Wall Street Journal assistant editorial features editor Joseph Rago today publishes a dissent on blogs. He says blogs display many of the same faults of newspaper reporting plus a few new ones. Rago’s opinion column is worth reading, and may be somewhat ironic because the Journal hosts one of the most widely read daily contributions to the blogosphere.
We use the occasion of Rago’s column to reiterate what Neutral Source is about, and suggest how we are different from most blogs.
Rago makes the following criticisms of blogs:
- Bloggers produce minimal reportage (i.e., primary news) and tend to be reactive (“rid[ing] along with the [mainstream media] like remora fish on the bellies of sharks, picking at the scraps”).
- Blogs produce a lot of low-quality material. (“Most of them are pretty awful. Many, even some with large followings, are downright appalling.”)
- Blogs are poorly written, suffering from “careless informality,” “oscillat[ing] between the uselessly brief and the uselessly logorrheic.” “[C]omplexity and complication are eschewed, the humor is cringe-making, with irony present only in its conspicuous absence; arguments are solipsistic; writers traffic more in pronouncement than persuasion…”
- The very instantaneity of blogs undermines quality. “Instant response, with not even a day of delay, impairs rigor.”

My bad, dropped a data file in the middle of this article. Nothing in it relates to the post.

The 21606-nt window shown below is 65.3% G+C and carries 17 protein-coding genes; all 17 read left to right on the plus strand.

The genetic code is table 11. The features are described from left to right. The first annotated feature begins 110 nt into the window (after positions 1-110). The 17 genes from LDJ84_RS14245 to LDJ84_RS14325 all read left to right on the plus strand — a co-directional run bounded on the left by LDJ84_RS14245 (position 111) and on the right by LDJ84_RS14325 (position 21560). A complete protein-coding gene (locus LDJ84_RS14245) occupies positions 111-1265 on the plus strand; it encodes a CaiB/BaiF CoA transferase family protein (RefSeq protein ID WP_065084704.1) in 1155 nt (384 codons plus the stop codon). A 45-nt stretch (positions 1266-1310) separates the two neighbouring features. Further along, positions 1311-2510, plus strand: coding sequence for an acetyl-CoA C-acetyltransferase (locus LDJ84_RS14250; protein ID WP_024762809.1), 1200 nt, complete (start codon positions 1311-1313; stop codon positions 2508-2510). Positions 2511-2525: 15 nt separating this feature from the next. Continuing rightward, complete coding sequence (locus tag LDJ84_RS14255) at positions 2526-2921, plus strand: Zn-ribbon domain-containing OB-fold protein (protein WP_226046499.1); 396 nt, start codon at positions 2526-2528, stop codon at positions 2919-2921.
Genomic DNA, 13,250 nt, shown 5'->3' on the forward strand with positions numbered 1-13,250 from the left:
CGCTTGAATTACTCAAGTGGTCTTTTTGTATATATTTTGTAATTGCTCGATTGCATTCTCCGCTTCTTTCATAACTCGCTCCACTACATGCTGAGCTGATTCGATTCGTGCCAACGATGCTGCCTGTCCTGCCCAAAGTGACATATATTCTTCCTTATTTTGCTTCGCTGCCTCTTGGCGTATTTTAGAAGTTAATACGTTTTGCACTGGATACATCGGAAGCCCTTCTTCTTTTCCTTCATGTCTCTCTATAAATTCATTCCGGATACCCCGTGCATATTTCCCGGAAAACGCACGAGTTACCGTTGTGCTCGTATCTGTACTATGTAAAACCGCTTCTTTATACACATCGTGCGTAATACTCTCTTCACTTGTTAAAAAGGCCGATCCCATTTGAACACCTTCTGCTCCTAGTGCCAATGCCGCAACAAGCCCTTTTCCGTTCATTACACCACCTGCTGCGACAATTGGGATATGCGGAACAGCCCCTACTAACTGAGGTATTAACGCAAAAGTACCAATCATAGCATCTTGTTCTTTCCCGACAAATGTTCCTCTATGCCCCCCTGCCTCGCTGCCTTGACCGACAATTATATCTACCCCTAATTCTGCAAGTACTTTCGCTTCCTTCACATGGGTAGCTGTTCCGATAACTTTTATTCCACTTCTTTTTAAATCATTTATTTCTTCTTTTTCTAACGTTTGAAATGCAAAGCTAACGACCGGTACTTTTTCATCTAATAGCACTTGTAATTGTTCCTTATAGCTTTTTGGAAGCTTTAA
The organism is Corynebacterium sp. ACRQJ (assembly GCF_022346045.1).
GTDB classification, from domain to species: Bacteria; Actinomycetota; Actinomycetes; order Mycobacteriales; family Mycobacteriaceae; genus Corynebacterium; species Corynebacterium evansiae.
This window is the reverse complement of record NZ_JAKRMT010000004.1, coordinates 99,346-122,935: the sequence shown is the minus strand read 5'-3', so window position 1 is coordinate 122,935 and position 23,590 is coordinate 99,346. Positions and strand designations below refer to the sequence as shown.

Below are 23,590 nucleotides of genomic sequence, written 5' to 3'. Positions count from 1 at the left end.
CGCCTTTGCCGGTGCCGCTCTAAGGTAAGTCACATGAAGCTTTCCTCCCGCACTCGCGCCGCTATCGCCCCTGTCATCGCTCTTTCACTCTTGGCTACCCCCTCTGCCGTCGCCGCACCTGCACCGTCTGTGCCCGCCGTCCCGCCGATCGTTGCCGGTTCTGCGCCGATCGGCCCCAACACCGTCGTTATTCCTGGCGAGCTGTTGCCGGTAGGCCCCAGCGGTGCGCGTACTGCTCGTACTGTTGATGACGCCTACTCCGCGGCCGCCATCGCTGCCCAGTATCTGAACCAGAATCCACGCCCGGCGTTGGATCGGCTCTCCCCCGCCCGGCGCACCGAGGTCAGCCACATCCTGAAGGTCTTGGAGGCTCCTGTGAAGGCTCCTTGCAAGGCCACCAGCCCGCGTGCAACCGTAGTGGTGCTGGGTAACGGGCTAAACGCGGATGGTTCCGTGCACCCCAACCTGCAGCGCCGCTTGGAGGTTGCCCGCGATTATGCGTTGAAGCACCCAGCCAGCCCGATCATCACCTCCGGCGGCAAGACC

- Blogs use hyperlinks primarily to interrelate sites, not to provide documentary support for statements and opinions.
The Neutral Source blog is different.
First, the Neutral Source blog is not an opinion blog. We strive to avoid opinioneering. The site has been re-engineered to a useful and growing library of reference documents. Some of these documents are available elsewhere on the Web, but many are not. Some that are available on the web are hard to find. By putting relevant documents in one place, our library provides a public service to those readers who bookmark our site. (Hint, hint.)
Second, Neutral Source is focused on a small set of issues: regulatiory science, regulatory economics, peer review and information quality. We don’t do foreign policy, politics, entertainment, culture. or cooking. Our domain is already too broad for us to manage and we don’t need more work.
Third, Neutral Source does analysis, not reporting. At the same time, we may be devoting too much attention to reacting and responding to news reported elsewhere. Our plan for 2007 is to perform more original analysis. Our recent series on OIRA administrator-nominee Susan Dudley and the series we began on the minimum wageare part of this effort.
Fourth, we take pride in the quality of our material. We struggle through multiple drafts before we post. We are responsible for our own editing (a defect), but we take that responsibility seriously. For that reason, many of our analyses are not posted promptly enough to catch the wave of the issue-attention cycle before it falls. We would rather be late than wrong.
Fifth, we try to write carefully and clearly. Sometimes our posts are long, but we don’t believe they are logorrheic. (In any case, that’s a matter of opinion. )
Finally, we use hyperlinks primarily to provide references, not to inflate our rankings. We follow the practice of scholarly journals in that we seek to increase the number of citations to our published work, not the number of blogs that include us in the blog rolls.
For those who are interested in the issues we cover, Neutral Source provides a unique service found nowhere else on the Web. We encourage Rago and other editors of theWall Street Journal to read it instead of apparently wasting time elsewhere.